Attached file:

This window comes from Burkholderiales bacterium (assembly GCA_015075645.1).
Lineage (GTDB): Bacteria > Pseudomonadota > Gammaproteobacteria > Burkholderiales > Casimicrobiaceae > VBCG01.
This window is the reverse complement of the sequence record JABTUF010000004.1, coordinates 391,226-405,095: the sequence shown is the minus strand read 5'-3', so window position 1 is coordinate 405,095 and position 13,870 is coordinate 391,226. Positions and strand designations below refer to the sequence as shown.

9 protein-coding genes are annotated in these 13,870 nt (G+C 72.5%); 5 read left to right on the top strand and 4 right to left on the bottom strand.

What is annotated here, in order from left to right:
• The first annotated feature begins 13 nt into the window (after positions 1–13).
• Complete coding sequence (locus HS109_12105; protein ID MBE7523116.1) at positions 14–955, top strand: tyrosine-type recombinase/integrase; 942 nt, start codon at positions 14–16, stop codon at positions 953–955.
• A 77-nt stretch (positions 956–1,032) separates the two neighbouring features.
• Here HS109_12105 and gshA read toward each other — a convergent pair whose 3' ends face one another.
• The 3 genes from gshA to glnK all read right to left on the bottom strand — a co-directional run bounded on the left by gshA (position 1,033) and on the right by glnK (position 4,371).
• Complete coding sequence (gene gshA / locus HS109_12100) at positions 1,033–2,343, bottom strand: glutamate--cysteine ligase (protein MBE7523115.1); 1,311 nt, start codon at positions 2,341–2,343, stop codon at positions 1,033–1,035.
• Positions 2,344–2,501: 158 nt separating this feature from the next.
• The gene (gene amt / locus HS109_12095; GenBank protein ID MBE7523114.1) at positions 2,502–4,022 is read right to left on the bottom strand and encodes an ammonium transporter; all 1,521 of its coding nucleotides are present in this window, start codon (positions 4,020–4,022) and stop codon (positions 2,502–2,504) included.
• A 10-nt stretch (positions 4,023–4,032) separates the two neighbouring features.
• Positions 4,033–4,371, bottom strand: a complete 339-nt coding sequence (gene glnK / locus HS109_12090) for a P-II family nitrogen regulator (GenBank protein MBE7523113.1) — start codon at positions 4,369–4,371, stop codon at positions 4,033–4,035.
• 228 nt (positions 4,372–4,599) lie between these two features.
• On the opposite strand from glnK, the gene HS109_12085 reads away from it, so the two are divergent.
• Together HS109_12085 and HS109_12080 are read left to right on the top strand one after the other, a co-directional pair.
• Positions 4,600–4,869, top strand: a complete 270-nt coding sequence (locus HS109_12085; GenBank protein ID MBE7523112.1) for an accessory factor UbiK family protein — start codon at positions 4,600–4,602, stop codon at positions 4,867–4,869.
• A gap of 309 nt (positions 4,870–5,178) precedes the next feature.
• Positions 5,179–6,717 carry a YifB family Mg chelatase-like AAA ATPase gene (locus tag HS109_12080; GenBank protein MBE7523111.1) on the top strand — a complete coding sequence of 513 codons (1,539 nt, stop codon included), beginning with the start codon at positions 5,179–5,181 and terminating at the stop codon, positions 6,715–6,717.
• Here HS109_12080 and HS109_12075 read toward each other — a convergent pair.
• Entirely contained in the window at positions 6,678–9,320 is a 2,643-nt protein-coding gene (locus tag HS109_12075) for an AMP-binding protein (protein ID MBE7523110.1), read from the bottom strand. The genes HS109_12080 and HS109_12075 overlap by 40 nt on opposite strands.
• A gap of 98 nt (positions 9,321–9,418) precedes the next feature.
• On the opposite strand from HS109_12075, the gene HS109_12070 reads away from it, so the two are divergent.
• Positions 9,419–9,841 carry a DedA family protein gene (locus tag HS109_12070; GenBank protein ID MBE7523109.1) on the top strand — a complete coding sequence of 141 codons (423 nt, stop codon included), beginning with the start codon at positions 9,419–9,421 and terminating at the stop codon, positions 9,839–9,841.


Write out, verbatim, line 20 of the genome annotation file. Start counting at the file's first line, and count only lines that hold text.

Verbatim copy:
• A gap of 309 nt (positions 4,870–5,178) precedes the next feature.